• Caulkins JP, Davenport S, Doanvo A, Furlong K, Siddique A, Turner M, et al. Triangulating web & general population surveys: do results match legal cannabis market sales? Int J Drug Policy. 2019;73:293–300.

    PubMed  Article  Google Scholar 

  • Caulkins JP, Kilmer B, Kleiman MA. Marijuana legalization: what everyone needs to know. New York: Oxford University Press; 2016.

    Book  Google Scholar 

  • Chand R, Kaul J. A note on the use of the Cobb-Douglas profit function. Am J Agric Econ. 1986;68(1):162–4.

    Article  Google Scholar 

  • Chandra S, Lata H, ElSohly MA, Walker LA, Potter D. Cannabis cultivation: methodological issues for obtaining medical-grade product. Epilepsy Behav. 2017;70:302–12.

    PubMed  Article  Google Scholar 

  • Colorado Department of Revenue. 2021. Marijuana sales reports.

    Google Scholar 

  • Davenport S. Price and product variation in Washington’s recreational cannabis market. Int J Drug Policy. 2019;91:102547.

  • Doraszelski U, Lewis G, Pakes A. Just starting out: learning and equilibrium in a new market. Am Econ Rev. 2018;108(3):565–615.

    Article  Google Scholar 

  • Downs D, Williams A. We found the city with the lowest weed tax in California: Leafly; 2021. Accessed Dec 30

    Google Scholar 

  • Frontier Financial Group. 2021. Cannabis market data. Accessed 2 June.

    Google Scholar 

  • Furler MD, Einarson TR, Millson M, Walmsley S, Bendayan R. Medicinal and recreational marijuana use by patients infected with HIV. AIDS Patient Care STDs. 2004;18(4):215–28.

    PubMed  Article  Google Scholar 

  • Gill HK, Young SD. Exploring cannabis use reasons and experiences among mobile cannabis delivery patients. J Subst Use. 2019;24(1):15–20.

    Article  Google Scholar 

  • Hall W, Lynskey M. Evaluating the public health impacts of legalizing recreational cannabis use in the United States. Addiction. 2016;111(10):1764–73.

    PubMed  Article  Google Scholar 

  • Hansen B, Miller K, Seo B, Weber C. Taxing the potency of sin goods: evidence from recreational cannabis and liquor markets. Natl Tax J. 2020a;73(2):511–44.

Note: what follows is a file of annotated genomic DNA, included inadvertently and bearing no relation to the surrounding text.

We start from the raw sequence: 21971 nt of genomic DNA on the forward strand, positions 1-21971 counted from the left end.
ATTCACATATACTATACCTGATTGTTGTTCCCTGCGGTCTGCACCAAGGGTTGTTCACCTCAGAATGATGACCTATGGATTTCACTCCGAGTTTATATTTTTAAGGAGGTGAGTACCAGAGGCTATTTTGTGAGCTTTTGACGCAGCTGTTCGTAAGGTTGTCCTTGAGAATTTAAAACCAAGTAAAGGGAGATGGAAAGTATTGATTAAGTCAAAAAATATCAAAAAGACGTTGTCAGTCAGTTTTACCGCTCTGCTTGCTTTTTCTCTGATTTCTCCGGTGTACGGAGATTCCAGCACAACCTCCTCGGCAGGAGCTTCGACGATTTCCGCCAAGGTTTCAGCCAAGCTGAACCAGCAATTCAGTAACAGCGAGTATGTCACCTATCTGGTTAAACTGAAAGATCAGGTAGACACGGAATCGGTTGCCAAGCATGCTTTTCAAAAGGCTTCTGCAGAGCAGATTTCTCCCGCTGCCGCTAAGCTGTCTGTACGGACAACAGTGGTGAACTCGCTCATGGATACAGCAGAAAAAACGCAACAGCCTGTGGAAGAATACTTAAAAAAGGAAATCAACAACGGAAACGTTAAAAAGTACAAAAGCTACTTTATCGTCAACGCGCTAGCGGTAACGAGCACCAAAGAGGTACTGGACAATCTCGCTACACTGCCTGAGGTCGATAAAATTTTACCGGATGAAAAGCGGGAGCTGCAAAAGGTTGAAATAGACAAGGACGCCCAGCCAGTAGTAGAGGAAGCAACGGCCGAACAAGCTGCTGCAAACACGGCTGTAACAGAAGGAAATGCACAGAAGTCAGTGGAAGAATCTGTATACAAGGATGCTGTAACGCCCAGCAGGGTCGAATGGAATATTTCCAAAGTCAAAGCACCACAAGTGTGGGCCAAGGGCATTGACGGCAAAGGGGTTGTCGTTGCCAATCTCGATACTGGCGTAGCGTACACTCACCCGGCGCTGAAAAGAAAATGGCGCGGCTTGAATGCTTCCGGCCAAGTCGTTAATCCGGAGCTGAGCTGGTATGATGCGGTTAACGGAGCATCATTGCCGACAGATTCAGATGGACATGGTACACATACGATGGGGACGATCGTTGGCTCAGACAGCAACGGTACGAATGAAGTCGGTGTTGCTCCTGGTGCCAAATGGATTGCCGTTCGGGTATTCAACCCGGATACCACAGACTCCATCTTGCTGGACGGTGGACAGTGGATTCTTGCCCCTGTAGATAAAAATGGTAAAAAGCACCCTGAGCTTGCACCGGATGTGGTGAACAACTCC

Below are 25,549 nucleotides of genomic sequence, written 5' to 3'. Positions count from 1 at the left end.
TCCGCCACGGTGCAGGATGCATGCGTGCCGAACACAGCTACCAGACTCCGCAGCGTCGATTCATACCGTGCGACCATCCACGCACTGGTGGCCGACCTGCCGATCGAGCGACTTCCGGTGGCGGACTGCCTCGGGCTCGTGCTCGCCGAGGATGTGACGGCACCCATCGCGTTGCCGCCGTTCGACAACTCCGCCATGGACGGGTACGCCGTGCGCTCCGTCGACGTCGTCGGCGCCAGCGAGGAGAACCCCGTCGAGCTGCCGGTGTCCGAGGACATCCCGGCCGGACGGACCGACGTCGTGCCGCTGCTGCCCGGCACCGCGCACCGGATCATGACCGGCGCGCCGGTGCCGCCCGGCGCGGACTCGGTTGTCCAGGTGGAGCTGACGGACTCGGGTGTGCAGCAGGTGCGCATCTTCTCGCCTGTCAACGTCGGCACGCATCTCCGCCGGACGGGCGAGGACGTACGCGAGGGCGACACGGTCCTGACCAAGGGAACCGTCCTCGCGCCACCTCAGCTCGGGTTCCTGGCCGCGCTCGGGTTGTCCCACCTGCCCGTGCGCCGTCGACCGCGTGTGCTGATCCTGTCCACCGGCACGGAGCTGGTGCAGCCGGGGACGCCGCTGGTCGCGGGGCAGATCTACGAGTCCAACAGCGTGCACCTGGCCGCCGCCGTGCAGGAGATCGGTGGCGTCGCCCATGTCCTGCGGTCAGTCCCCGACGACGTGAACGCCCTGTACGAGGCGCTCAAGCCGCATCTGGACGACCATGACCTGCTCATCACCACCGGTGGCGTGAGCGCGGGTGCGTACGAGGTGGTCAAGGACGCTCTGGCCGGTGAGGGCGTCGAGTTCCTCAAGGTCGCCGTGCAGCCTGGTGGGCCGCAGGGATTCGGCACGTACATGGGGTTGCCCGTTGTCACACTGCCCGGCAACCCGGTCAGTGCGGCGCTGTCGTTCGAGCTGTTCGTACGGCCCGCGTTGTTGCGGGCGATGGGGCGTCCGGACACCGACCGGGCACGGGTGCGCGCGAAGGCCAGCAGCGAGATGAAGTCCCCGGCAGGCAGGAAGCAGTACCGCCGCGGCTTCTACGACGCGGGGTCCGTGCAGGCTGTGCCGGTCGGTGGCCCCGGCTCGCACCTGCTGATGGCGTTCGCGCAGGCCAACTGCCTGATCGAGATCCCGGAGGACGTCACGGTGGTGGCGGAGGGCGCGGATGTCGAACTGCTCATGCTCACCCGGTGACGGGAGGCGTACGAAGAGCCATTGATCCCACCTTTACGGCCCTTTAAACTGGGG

Article  Google Scholar 

  • Hansen B, Miller K, Weber C. Federalism, partial prohibition, and cross-border sales: evidence from recreational Marijuana. J Public Econ. 2020b;187:104159.

    Article  Google Scholar 

  • Hawken A, Prieger J. Economies of Scale in the Production of Cannabis. Washington State Liquor and Cannabis Board; 2013.

  • Howell K, Washington A, Williams PM, Mathis AL, Luque JS. Medical marijuana policy reform reaches florida: a scoping review. Fla Public Health Rev. 2019;16:128.

    PubMed  PubMed Central  Google Scholar 

  • Hsiang S, Sekar N. Does legalization reduce black market activity? Evidence from a global ivory experiment and elephant poaching data. Cambridge: National Bureau of Economic Research; 2016.

    Book  Google Scholar 

  • Hunt PE, Miles J. The impact of legalizing and regulating weed: issues with study design and emerging findings in the USA. In: Nielsen S, Bruno R, Schenk S, editors. Non-medical and illicit use of psychoactive drugs. New York: Springer International Publishing; 2015. p. 173–98.

    Chapter  Google Scholar 

  • Hunt PE, Pacula RL. Early impacts of marijuana legalization: an evaluation of prices in Colorado and Washington. J Prim Prev. 2017;38(3):221–48.

    PubMed  PubMed Central  Article  Google Scholar 

  • Illinois Department of Revenue. 2020. Illinois tax information. Accessed 22 Mar.

    Google Scholar 

  • Kagia, J., K. Temple, B. Jones, D. Howarth, S. Torgerson, K. Joris. 2020. Trends in the new frontier: a quarterly marijuana industry overview. Accessed May 2020.

    Google Scholar 

  • Kamin S. Legal cannabis in the US: not whether but how. UCDL Rev. 2016;50:617.

    Google Scholar 

  • Keller WJ. A nested CES-type utility function and its demand and price-index functions. Eur Econ Rev. 1976;7(2):175–86.

    Article  Google Scholar 

  • Kilmer B. Policy designs for cannabis legalization: starting with the eight Ps. Am J Drug Alcohol Abuse. 2014;40(4):259–61.

    PubMed  Article  Google Scholar 

  • Leaflink Insights. Wholesale cannabis pricing guide. Leaflink; 2020. Accessed July 20.

  • Lin LA, Ilgen MA, Jannausch M, Bohnert KM. Comparing adults who use cannabis medically with those who use recreationally: results from a national sample. Addict Behav. 2016;61:99–103.

    PubMed  PubMed Central  Article  Google Scholar 

  • Lloyd SL, Lopez-Quintero C, Striley CW. Sex differences in driving under the influence of cannabis: the role of medical and recreational cannabis use. Addict Behav. 2020;110:106525.

    PubMed  PubMed Central  Article  Google Scholar 

  • Long A. Oklahoma’s medical cannabis dispensary licenses decline for the first time: Marijuana Business Daily; 2021. Last Modified March 9, 2021. Accessed 20 Aug

    Google Scholar 

  • Mace C, Patel E, Seegert N. Marijuana taxation and imperfect competition. Natl Tax J. 2020;73(2):545–92.

    Article  Google Scholar 

  • McCann M, Adams J. 2021 U.S. cannabis consumer evolution: archetypes, preferences & behaviors; 2021.

    Google Scholar 

  • McCarl BA, Spreen TH. Applied Mathematical Programming using Algebraic Systems. 1997. Accessed 10 Dec 2021.

  • Mead A. The legal status of cannabis (marijuana) and cannabidiol (CBD) under US law. Epilepsy Behav. 2017;70:288–91.

    PubMed  Article  Google Scholar